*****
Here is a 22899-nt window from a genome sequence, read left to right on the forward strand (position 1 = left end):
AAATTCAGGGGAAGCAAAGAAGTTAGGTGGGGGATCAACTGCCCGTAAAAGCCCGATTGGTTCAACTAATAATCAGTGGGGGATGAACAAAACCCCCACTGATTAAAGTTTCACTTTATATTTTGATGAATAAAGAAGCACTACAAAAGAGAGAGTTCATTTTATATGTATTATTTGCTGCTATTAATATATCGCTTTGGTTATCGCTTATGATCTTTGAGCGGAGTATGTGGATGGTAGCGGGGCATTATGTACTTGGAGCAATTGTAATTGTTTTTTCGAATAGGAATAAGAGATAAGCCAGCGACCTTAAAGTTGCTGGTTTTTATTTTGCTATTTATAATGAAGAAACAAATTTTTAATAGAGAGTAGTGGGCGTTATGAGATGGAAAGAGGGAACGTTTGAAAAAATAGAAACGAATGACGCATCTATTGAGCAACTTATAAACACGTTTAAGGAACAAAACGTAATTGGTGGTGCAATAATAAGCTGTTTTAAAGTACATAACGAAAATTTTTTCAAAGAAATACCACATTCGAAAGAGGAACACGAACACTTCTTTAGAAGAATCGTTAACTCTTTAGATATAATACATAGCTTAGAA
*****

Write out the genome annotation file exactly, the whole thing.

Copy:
Here is a 22899-nt window from a genome sequence, read left to right on the forward strand (position 1 = left end):
AAATTCAGGGGAAGCAAAGAAGTTAGGTGGGGGATCAACTGCCCGTAAAAGCCCGATTGGTTCAACTAATAATCAGTGGGGGATGAACAAAACCCCCACTGATTAAAGTTTCACTTTATATTTTGATGAATAAAGAAGCACTACAAAAGAGAGAGTTCATTTTATATGTATTATTTGCTGCTATTAATATATCGCTTTGGTTATCGCTTATGATCTTTGAGCGGAGTATGTGGATGGTAGCGGGGCATTATGTACTTGGAGCAATTGTAATTGTTTTTTCGAATAGGAATAAGAGATAAGCCAGCGACCTTAAAGTTGCTGGTTTTTATTTTGCTATTTATAATGAAGAAACAAATTTTTAATAGAGAGTAGTGGGCGTTATGAGATGGAAAGAGGGAACGTTTGAAAAAATAGAAACGAATGACGCATCTATTGAGCAACTTATAAACACGTTTAAGGAACAAAACGTAATTGGTGGTGCAATAATAAGCTGTTTTAAAGTACATAACGAAAATTTTTTCAAAGAAATACCACATTCGAAAGAGGAACACGAACACTTCTTTAGAAGAATCGTTAACTCTTTAGATATAATACATAGCTTAGAA